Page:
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Published: June 24th 2018
Of course the sun is peeping through as we head for our last destination! It was a beautiful morning in Aberdeen and we packed up and got away smartly. Peter did some work downloading offline maps and we plotted our trip with some stops on the way to Edinburgh. I didn’t really mind where we went - just wanted to soak up the rare sunshine and our last drive through the Scottish scenery. The big shock on this trip was the good quality, dual highway that we were on for much of it. We have to say that the roads in Western and Northern Scotland are very narrow and dangerous, often with no lines, nowhere to stop and relax, no services (especially loos!) and require very active driving!
The ancient town of Brechin was our first call and it was noticeably brown! The stone building material was a rusty brown, which gave the town a railway station feel, reminiscent of the old Mission Brown paint colour. The good surprise was free parking near the cathedral, which is still an active church today. It houses all sorts o ancient remnants of stones and objects that they have uncovered while renovated and
is not uncommon here. I found it a bit gloomy, but the highlight was the stained glass with some very beautiful windows. Then there is an outstanding round tower, thought to be one of two remaining Irish towers. Beautifully constructed with stones that are actually curved, it is quite high, and has a door a couple of metres from the ground because it used to house precious objects.
On the road again with our M&S sandwiches and chocolate milk and through some wonderful highland country. We planned to drive up Kilnour Hill in Perth for the great view, and at the last turn took the wrong one and ended up back on the motorway. Ah well, we may as well press on rather than drive 8 miles to do a u turn!
The third destination was the iconic Kelpies installation in Helix Park in Falkirk, the highest equine sculpture in the world. I have seen many pictures of them, but their size is astounding! Set in a huge recreation park that was built to connect sixteen communities, there is something slightly odd about 30m high silver horses rising above an industrial suburb, but we swung through and had
an appreciative look along with lots of people, especially family groups.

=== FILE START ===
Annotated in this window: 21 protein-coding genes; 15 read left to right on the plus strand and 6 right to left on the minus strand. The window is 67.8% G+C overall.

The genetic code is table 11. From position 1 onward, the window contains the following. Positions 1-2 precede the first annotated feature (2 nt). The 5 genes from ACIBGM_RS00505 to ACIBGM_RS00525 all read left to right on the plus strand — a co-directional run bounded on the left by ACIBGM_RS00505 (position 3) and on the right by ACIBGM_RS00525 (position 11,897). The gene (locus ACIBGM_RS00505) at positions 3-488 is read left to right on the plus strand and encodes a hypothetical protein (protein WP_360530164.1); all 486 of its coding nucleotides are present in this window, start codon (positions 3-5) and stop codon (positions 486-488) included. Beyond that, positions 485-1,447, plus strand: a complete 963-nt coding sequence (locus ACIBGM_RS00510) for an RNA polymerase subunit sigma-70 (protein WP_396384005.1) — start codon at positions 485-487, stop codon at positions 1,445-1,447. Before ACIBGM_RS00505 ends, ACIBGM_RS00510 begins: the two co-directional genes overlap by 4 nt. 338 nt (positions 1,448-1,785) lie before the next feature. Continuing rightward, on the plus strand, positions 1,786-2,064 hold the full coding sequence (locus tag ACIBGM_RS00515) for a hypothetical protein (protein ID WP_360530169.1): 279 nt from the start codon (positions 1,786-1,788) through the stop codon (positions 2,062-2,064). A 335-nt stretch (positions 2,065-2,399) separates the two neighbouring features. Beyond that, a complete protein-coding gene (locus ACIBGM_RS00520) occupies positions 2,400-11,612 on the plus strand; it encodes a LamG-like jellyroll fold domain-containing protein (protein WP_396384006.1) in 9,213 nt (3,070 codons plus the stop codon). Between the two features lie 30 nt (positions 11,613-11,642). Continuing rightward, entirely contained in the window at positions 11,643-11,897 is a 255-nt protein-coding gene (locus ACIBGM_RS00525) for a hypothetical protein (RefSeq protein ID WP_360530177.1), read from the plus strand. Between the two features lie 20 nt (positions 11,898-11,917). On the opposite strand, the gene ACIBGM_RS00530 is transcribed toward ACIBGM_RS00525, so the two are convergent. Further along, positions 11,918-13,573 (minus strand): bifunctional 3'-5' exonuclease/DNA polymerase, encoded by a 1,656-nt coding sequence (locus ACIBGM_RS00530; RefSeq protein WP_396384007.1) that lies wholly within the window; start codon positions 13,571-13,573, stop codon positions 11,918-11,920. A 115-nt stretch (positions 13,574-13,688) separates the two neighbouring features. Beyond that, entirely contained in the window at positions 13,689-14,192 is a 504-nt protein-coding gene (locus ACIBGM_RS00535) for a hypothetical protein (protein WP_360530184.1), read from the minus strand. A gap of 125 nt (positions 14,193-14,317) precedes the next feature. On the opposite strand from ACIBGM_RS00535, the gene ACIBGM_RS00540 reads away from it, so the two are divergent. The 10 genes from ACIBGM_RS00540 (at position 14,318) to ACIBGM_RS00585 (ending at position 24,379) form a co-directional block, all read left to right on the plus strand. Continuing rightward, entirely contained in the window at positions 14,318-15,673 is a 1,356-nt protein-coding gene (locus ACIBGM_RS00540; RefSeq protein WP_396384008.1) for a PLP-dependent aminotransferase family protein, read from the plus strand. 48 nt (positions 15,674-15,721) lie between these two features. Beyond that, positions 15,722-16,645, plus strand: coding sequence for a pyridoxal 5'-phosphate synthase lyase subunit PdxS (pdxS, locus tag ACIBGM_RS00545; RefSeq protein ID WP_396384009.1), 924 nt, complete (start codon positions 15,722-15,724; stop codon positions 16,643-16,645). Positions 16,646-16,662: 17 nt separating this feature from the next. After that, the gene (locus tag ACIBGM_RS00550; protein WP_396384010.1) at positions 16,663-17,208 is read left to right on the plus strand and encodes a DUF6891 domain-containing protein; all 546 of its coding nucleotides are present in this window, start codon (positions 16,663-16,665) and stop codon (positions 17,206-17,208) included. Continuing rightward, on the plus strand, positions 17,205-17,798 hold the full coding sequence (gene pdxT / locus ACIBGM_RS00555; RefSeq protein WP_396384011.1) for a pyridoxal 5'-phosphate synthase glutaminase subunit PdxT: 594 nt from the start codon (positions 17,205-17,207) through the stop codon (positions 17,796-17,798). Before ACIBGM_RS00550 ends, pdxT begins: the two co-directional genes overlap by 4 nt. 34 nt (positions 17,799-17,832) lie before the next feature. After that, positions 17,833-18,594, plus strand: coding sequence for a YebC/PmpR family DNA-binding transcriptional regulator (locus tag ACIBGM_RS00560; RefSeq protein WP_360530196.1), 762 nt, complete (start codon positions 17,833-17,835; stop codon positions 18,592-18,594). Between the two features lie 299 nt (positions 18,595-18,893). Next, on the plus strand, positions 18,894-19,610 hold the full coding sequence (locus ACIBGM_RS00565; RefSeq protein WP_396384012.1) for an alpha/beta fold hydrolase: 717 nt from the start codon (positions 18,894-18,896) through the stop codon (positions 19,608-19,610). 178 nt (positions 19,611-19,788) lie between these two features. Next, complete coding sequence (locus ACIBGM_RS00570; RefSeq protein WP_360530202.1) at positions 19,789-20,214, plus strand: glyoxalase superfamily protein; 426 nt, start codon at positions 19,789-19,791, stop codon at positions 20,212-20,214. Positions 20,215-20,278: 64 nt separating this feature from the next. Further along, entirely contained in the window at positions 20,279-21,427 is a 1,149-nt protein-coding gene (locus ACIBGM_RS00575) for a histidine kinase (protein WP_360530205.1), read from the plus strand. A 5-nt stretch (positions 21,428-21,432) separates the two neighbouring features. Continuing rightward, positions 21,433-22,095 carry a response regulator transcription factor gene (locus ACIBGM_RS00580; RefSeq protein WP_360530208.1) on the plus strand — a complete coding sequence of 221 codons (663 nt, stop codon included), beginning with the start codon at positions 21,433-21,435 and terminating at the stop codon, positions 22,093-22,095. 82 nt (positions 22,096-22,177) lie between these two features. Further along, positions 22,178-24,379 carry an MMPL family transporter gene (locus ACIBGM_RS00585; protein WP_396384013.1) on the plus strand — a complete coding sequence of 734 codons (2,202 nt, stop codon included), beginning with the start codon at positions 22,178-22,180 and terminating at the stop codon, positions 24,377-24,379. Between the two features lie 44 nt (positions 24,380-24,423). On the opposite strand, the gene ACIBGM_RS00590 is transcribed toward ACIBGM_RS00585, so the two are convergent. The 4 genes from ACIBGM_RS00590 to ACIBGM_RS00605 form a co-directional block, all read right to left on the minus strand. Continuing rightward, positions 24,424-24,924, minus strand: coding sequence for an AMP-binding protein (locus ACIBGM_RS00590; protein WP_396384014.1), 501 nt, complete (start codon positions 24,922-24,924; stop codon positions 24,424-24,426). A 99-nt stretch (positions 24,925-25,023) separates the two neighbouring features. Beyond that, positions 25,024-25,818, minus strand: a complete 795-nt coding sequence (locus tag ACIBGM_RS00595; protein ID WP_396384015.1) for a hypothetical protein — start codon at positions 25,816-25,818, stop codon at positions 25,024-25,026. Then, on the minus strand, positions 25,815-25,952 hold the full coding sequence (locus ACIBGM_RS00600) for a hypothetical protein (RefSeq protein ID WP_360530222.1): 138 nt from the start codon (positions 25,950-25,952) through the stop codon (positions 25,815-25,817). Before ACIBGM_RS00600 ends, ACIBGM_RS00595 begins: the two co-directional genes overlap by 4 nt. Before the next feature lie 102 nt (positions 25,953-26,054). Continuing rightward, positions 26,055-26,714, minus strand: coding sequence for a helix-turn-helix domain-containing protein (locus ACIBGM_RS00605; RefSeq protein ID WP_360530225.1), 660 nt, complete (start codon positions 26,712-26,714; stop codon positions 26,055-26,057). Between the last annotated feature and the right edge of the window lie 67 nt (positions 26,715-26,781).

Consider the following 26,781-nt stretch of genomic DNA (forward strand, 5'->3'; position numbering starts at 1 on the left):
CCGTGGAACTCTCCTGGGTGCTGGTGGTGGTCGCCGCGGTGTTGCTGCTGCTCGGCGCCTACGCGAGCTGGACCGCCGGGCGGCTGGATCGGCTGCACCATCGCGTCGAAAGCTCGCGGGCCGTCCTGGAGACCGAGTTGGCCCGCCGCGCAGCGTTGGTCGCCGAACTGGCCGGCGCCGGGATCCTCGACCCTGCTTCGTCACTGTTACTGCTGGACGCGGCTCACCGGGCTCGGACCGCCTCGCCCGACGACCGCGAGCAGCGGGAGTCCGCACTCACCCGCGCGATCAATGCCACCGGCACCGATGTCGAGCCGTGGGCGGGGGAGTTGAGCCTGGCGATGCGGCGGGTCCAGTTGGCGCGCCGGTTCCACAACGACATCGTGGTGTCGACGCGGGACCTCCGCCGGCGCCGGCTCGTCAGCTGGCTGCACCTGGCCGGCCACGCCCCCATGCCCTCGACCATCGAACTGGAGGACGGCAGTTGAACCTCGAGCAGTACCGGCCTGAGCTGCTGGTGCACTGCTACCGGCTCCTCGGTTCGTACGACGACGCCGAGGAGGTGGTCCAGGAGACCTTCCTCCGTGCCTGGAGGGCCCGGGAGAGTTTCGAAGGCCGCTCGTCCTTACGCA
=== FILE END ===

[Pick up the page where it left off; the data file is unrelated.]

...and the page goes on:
So into Edinburgh. Twenty years ago, on our very first Europe trip, we were here for two days (and paid 20 pounds for a BnB - 5 times that now), so it felt familiar. I think the word is solid, or maybe imposing. Just long curving streets of side by side high solid stone, mostly dark and impressive monumental buildings. This time our map took us straight to our destination, but we had one more thing to do before returning the car. Our accommodation is at the foot of Salisbury Crags, a huge mound of a hill that is given over entirely to being a recreation park. There are tracks, parks, lakes and viewpoints everywhere, and even just doing the driving circuit was fantastic. We had 360 views of this famous city, laid out for miles on each side and sunlit in the mid afternoon glow.
Reluctantly we checked in to what is a our last real destination and emptied the car of our debris, ready to return it, as no one tries to drive and park in this city. We were on our own now with
all our luggage and it felt like the return trip was beginning.
We have one friend in Edinburgh, Jean, who was our neighbour when we lived at St Andrews Hall in Melbourne 42 years ago preparing to go out with CMS. She was keen to look after us, so we met at the National Gallery to start the day and she expertly guided us around. It is a great gallery, lots of light and plenty of big names. One wonderful section has Monet, Rembrandt, Degas, Cezanne, Rubens, Pissarro, Constable, Gauguin, Delacroix! Jean and I did a lot of catching up while Peter did a lot of viewing!